Sure, they will have to re-gauge BUT, if they are sure their product will work in Toronto, they should be prepared to prove it. In my many years of streetcar experience, one thing I have learned is, there is a gulf of difference from the drawing board (or the computer CAD these days) to practical service.
Steve: What is the minimum curve radius in Melbourne? I cannot find it anywhere.
Meanwhile I agree on a practical demonstration. The last thing we need is a multimedia show that looks great, but when the cars get here, they don’t perform.
There’s a great amount of excellent tech perspectives here – much of it wasted on me unless I make the time to read it all carefully. But I’m glad of it being here – thanks.
Echoing a thought of uSkyscraper not picked up on: why not two types/fleets of the streetcars – one for the existing system, and one for the newer lines?
I suppose the lighter PCCs are too much to hope for, though it is more friendly to older urban buildings.
What are the tonnages of the newer models being discussed? What are power consumption rates?
And in terms of overall energetics, maybe the two-wheeled self-propelled vehicles work better?
Melbourne’s minimum radius is 18 mtrs and these are being pushed out where possible to 22 mtrs due to effect of the rigid 100% low floor cars. Toronto’s minimum is 11 mtrs, hence my great concern. The slightly wider gauge just compounds the problem.
It is absolutely mind-blowing that Bombardier thinks $10mil is an insignificant amount of money and that we should have to spend it to accomodate THEM. Given that we’re likely going to have to eat that figure one way or another I agree with what I read from the TTC’s position that it should go towards engineering of the new vehicle rather than up-rooting every special-work intersection in the city. This is beside the fact that the TTC seems to have pretty much forgotten what a rail grinder is (on the surface trackage anyway). They’re also occasionally lazy with proper junctions between new and older trackwork. (See Dundas west of Lansdowne for a sterling example of a bad transition.)
Boston had to completely re-write their track maintenance specs and policies to save the track-hopping Breda cars. The initial and on-going costs for this are rediculous considering that they are one of the oldest systems in the world and never had to be so exacting. Why should we have to do the same? This is like telling a person that they should have to re-engineer their body because food producers no longer want to offer product that is safe to eat! “You’re just going to have to spend your life savings on surgery and anti-rejection drugs.”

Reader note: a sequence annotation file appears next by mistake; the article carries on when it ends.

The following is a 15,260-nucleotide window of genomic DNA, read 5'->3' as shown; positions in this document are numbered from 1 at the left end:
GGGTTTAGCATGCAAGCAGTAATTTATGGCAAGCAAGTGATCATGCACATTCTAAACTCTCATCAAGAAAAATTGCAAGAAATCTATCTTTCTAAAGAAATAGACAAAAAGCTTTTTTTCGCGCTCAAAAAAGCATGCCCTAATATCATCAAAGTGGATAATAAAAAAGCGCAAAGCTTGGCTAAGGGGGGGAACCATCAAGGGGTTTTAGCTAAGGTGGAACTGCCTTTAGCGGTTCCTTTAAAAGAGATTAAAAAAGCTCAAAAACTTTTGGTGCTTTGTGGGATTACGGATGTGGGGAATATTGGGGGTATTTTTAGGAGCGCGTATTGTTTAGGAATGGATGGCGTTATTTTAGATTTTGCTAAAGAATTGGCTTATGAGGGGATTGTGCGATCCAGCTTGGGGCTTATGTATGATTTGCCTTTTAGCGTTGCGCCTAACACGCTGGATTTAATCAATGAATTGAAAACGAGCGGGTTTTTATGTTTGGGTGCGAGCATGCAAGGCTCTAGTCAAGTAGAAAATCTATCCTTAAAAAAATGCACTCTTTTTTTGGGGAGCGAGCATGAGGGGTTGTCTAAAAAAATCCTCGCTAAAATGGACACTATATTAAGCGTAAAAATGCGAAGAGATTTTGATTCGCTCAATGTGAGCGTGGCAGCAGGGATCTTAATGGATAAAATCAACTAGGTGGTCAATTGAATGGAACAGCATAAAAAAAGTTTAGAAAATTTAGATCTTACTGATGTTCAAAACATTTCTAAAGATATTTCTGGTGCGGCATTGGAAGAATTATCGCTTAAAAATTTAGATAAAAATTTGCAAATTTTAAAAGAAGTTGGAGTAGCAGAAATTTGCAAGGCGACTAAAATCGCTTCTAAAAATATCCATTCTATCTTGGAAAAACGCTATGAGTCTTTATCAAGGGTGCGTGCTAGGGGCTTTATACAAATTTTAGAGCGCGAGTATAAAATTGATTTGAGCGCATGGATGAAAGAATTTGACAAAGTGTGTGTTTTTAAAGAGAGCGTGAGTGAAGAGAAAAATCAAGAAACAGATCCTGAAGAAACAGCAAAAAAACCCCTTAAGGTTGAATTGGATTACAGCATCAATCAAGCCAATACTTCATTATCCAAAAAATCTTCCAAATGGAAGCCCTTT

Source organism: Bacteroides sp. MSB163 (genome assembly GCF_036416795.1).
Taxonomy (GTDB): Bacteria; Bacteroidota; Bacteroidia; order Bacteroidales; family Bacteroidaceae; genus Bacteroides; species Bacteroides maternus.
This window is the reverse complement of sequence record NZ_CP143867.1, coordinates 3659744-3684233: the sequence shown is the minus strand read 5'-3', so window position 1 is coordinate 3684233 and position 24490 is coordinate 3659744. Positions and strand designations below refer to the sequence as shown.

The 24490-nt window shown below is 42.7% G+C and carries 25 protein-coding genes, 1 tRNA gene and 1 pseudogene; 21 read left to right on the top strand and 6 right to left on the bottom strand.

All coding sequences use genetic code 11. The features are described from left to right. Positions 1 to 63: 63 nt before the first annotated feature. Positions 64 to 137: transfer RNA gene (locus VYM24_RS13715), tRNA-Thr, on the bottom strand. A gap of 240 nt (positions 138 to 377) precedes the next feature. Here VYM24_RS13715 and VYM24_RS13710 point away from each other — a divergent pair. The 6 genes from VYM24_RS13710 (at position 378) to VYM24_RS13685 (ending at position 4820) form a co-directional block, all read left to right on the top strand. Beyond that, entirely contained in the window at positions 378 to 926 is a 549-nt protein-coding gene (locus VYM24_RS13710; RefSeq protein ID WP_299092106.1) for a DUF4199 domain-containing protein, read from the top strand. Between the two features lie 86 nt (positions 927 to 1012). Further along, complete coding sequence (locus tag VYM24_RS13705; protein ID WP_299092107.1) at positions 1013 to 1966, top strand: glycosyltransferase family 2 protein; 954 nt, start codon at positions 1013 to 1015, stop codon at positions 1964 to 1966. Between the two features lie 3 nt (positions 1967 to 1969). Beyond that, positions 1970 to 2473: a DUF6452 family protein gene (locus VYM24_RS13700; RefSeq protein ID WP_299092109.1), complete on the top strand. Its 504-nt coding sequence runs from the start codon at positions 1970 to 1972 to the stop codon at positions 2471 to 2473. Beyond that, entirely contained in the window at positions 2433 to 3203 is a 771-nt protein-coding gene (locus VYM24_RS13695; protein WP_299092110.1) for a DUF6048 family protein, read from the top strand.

I am also concerned that the three remaining manufacturers in the running all subscribe to the fatally-flawed design of hard-mounted trucks. It is unfortunate that Skoda is out of the running because they finally got it right with their 15T concept car. They put fully-pivoting trucks under the articulation joints where they belong and solved the floor-height problem by placing fully-pivoting trucks directly under the nose and tail. (The only minor problem with the rendering is the destination sign placed behind the upward-sloping glass, but that is easily changed.)
What exactly are the implications of awarding a contract and then ending up with an unsuitable prototype? Who eats the costs? Do you think there is any reasonable possibility of even just one vendor supplying a demonstrator prior to award of contract? (Like Trampower would have before being forced out of the running?) It would put Bombardier in a very awkward position if anyone else offered to do that.
Kristian is right on the money again but, in fairness to Bombardier (I’ll not be drawn into the public relations blunder of theirs), they actually do have a car that meets the criteria, at least for getting around the corners, the Flexity Classic which is running in Adelaide, Frankfurt and Norrskoping. Frankfurt was a prime example of deciding that the 100% car was not for them, they were early customers of a very attractive car, the Siemens built version of the Adtranz Bremen type, Frankfurt called it the R class and had to relay curves due to the car striking other cars because of the lateral sway caused by it’s design. They then chose the Classic because it alleviated these problems. This is a 70% car with one step up over the trucks, all doors are low floor. They are superb vehicles.
As for Trampower, I’m afraid they were never in contention, whilst I applaud their attempts at a simple low floor car (I’m all for that, one of the reasons for high unit cost is all the bells and whistles), it is not much more than a caravan on steel wheels, the man behind it is also convinced that rail only has to be as deep as the rail head!! The prototype caught fire and one end was burnt out when running trials in Blackpool. Fortunately, the public were never allowed to ride it.
Finally, I just can’t see why the politicians (I don’t think it’s TTC staff) are so wedded to 100% low floor anyway when clearly, as all the builders and those with experience are telling them, 70% cars will do all that they want.
Skoda is now asking to be included in the discussion.
“As the Toronto Transit Commission struggles to get its stalled $1.25-billion plans to buy a new streetcar fleet back on track, the Czech firm Skoda Transportation says it was surprised to be left off a new shortlist for the contract and has developed a new vehicle it could modify to work on the city’s tight turns.”